Gavin Zuchlinski is the founder of Acuity Scheduling, a clever online automated way for businesses to manage their appointments online, allowing clients to schedule themselves. He is a self-professed tech geek and espresso maniac who wholeheartedly believes that business should be fun.
Gavin says, “At Acuity Scheduling we are obsessed about helping businesses like yours offer and manage appointments online so you can focus on what you’re good at.
It all started with seeing my mom spend hours scheduling her clients. I knew there had to be a better way, so I built it. It transformed her life and now does the same for over 50,000 businesses.”
Effect of relocating to Acuity
Gavin started by working in a government job before leaving to start Acuity Scheduling. He recently moved from New York City to Pennsylvania to be closer to family. His move didn’t affect Acuity’s operations because it’s a completely remote company. Every Acuity employee either works from home, a co-working space or other suitable location. Whenever Gavin needs to hire new employees he still sources them from New York because it’s easier to carry out training and on-boarding.
Current core revenue streams
Acuity is a subscription based SaaS business where every client who goes to their website can sign up for a trial and later pay for the service either monthly or annually. 100% of Acuity Scheduling’s revenue comes from the subscriptions.
Gavin originally built Acuity for his mum’s small business and he has continuously ensured that they only serve small businesses that have less than 10 employees. Acuity offers 4 pricing plans including a free plan, $10 plan, $19 plan, and a $34 plan. They also have larger clients who pay the same low prices which enables Gavin and his team to ensure that clients are treated equally in terms of service delivery.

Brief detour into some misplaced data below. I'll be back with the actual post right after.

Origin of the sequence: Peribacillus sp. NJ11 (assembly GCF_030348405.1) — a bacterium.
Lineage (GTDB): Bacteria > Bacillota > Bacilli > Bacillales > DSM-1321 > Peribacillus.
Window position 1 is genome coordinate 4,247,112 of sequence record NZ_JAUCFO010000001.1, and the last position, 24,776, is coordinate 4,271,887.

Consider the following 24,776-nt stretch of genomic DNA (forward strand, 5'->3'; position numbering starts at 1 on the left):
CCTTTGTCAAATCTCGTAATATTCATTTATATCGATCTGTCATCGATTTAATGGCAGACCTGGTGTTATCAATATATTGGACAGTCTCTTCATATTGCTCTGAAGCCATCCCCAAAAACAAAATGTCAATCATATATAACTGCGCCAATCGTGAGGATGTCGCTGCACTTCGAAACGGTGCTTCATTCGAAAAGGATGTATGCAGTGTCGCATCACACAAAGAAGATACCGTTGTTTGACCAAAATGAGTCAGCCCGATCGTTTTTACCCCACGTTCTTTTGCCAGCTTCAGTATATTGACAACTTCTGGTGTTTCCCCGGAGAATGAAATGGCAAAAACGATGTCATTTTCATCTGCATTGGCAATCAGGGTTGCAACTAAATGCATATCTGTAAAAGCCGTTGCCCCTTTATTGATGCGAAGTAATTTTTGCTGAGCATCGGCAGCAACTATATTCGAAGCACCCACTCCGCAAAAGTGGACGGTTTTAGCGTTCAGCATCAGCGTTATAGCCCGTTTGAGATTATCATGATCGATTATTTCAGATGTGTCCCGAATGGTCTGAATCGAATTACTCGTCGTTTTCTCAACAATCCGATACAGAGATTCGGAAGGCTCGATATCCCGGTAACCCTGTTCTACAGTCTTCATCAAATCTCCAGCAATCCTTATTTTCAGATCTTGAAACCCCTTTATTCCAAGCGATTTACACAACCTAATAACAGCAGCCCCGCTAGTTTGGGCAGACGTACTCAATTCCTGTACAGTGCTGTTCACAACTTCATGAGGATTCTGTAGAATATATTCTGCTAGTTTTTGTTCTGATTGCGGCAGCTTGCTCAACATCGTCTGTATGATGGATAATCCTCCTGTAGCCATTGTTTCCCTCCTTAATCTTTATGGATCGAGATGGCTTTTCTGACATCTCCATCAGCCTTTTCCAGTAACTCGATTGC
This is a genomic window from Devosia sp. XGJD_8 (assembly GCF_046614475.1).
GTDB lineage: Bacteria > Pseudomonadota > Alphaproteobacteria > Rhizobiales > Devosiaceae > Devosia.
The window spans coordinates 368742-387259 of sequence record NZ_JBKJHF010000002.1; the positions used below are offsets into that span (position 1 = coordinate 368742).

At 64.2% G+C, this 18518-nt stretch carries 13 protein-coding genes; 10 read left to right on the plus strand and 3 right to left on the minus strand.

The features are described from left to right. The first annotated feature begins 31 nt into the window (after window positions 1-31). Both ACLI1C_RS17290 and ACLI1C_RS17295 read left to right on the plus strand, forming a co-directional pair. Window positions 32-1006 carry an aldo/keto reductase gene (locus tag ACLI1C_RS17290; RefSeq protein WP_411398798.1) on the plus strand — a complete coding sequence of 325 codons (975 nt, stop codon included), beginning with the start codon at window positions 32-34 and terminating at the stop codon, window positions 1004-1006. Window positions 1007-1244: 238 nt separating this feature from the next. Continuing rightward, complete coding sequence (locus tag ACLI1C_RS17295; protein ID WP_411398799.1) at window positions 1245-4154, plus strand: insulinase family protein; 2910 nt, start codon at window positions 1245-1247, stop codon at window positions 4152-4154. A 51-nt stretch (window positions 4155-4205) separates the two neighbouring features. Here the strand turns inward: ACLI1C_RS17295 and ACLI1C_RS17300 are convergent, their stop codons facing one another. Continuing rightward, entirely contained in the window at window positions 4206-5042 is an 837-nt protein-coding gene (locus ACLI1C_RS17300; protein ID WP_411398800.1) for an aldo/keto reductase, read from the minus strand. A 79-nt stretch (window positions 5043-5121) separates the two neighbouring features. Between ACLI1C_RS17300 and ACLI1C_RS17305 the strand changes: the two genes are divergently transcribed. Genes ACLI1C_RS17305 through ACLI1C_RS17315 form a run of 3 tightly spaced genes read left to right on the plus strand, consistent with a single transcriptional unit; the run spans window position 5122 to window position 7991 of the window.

Acuity has tens of thousands of low paying customers. That has helped the company avoid being reliable on one segment clients for its major revenues.
Starting out in business
During a long drive with his mum, Gavin realised that she was having a hard time scheduling, cancelling or confirming appointments, and that inspired him to develop a program that would help her efficiently manage her appointment scheduling so she could concentrate on her core activities. That software program was what became Acuity.
Gavin also set up a web development business around the software but in the beginning he didn’t succeed in getting clients. He still kept it running and eventually people started organically signing up for it. Back then, Gavin was still working in his government job so he would work on Acuity during his free time. In 2013, he decided to go into Acuity full-time because it had grown considerably and needed his full attention.
The idea for Acuity
Gavin came up with the idea for Acuity in 2006 and started developing it immediately in his free time. He is a developer by trade and thus built the software himself. It took him a few weeks to build the first version and take it to market.
Getting the first set of clients
The first client for Acuity was his mum and even though he can’t remember the second client, he could recall that one of his one first hundred clients is a fly fishing instructor in the Mid-West US who has been a client ever since.